What is a Bond
A bond is a fixed income instrument that represents a loan made by an investor to a borrower (typically corporate or governmental). A bond could be thought of as an I.O.U. between the lender and borrower that includes the details of the loan and its payments. A bond has an end date when the principal of the loan is due to be paid to the bond owner and usually includes the terms for variable or fixed interest payments that will be made by the borrower. Bonds are used by companies, municipalities, states, and sovereign governments to finance projects and operations. Owners of bonds are debtholders, or creditors, of the issuer.
BREAKING DOWN Bond
Bonds are commonly referred to as fixed income securities and are one of three asset classes individual investors are usually familiar with, along with stocks (equities) and cash equivalents. Many corporate and government bonds are publicly traded; others are traded only over-the-counter (OTC) or privately between the borrower and lender.
How Bonds Work
When companies or other entities need to raise money to finance new projects, maintain ongoing operations, or refinance existing debts, they may issue bonds directly to investors. The borrower (issuer) issues a bond that includes the terms of the loan, interest payments that will be made, and the time at which the loaned funds (bond principal) must be paid back (maturity date). The interest payment (the coupon) is part of the return that bondholders earn for loaning their funds to the issuer. The interest rate that determines the payment is called the coupon rate.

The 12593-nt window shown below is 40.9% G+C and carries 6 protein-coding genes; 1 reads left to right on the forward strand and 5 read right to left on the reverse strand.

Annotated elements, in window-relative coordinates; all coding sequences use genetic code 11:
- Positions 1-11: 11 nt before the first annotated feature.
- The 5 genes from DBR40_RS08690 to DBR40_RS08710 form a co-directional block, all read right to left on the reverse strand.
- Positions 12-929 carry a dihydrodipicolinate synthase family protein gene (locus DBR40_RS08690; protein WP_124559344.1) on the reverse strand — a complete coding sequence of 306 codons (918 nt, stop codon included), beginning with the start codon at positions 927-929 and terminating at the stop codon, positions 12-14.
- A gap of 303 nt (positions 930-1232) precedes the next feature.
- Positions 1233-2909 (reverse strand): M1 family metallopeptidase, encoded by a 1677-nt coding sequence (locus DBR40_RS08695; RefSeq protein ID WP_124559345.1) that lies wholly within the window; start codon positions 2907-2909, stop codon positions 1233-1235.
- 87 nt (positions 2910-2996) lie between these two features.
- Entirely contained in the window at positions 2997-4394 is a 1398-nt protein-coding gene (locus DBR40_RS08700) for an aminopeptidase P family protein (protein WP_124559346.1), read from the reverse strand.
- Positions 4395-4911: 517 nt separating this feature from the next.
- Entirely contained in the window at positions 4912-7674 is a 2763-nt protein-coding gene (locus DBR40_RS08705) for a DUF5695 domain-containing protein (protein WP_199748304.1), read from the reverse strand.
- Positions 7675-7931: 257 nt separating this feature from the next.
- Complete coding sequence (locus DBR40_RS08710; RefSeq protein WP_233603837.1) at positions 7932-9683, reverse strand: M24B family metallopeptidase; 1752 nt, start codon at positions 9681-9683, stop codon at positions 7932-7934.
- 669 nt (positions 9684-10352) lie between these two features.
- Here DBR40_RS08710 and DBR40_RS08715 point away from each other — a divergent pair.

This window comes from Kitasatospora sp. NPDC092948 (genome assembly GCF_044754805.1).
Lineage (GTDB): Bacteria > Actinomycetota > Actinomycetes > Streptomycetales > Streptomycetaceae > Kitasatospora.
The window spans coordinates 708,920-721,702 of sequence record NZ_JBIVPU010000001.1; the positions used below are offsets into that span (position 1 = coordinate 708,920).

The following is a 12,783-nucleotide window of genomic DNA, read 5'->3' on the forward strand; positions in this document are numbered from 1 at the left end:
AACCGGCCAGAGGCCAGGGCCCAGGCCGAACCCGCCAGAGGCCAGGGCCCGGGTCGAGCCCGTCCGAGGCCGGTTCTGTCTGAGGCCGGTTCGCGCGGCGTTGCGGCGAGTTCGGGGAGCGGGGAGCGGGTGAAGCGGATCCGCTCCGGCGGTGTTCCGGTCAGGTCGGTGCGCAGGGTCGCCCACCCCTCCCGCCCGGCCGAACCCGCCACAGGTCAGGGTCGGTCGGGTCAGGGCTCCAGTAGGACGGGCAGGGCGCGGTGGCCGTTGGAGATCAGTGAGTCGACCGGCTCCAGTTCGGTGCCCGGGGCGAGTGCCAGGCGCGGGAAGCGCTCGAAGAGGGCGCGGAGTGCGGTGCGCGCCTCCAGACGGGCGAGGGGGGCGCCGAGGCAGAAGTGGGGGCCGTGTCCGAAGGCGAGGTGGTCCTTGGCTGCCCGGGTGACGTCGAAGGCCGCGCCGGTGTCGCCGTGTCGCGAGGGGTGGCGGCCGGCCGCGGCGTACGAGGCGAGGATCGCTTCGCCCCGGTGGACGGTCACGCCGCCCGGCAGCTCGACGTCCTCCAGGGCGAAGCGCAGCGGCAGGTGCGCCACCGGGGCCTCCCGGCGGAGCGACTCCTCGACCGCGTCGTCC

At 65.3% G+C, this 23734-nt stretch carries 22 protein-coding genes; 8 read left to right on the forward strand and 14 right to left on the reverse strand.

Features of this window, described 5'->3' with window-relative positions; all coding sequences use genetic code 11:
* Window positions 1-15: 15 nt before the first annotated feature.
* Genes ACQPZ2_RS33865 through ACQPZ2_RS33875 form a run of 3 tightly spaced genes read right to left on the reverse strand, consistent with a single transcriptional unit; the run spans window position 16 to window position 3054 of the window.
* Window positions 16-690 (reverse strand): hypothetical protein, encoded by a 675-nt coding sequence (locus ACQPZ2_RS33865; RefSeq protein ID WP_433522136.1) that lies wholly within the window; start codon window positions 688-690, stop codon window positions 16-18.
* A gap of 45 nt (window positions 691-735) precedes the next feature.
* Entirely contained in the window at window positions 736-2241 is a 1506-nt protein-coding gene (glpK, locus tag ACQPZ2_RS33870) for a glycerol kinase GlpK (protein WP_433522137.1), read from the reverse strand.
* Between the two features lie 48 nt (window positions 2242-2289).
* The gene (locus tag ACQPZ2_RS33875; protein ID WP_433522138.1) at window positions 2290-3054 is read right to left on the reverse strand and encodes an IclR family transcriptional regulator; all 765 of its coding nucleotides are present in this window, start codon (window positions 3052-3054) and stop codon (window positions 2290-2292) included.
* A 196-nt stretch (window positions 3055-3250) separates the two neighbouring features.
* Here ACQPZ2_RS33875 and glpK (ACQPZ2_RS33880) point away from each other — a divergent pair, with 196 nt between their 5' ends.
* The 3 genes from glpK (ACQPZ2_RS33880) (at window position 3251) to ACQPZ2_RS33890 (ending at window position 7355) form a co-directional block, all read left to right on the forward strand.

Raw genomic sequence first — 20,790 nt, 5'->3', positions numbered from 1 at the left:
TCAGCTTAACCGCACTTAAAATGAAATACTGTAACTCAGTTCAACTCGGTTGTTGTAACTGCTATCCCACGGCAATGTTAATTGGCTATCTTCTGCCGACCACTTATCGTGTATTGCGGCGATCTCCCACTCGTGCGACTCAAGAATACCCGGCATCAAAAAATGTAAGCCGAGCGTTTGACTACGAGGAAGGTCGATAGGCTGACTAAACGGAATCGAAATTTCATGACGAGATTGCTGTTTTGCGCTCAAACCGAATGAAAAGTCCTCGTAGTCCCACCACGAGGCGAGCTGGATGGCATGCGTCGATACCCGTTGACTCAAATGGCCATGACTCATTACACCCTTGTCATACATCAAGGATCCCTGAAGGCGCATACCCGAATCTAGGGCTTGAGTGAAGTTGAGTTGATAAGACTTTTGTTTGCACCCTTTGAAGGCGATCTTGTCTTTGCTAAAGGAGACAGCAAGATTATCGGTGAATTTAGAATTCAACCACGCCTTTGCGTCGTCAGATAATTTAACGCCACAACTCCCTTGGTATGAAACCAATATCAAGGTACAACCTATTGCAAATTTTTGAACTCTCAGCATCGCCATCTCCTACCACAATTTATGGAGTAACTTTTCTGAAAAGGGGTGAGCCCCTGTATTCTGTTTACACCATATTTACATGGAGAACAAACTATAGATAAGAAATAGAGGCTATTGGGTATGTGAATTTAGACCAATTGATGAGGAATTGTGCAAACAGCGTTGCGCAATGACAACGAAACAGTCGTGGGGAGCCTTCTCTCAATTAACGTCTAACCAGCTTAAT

The initial price of most bonds is typically set at par, usually $100 or $1,000 face value per individual bond. The actual market price of a bond depends on a number of factors: the credit quality of the issuer, the length of time until expiration, and the coupon rate compared to the general interest rate environment at the time. The face value of the bond is what will be paid back to the borrower once the bond matures.
Most bonds can be sold by the initial bondholder to other investors after they have been issued. In other words, a bond investor does not have to hold a bond all the way through to its maturity date. It is also common for bonds to be repurchased by the borrower if interest rates decline, or if the borrower’s credit has improved, and it can reissue new bonds at a lower cost.
Because fixed-rate coupon bonds will pay the same percentage of its face value over time, the market price of the bond will fluctuate as that coupon becomes more or less attractive compared to the prevailing interest rates.
Imagine a bond that was issued with a coupon rate of 5% and a $1,000 par value. The bondholder will be paid $50 in interest income annually (most bond coupons are split in half and paid semiannually.) As long as nothing else changes in the interest rate environment, the price of the bond should remain at its par value.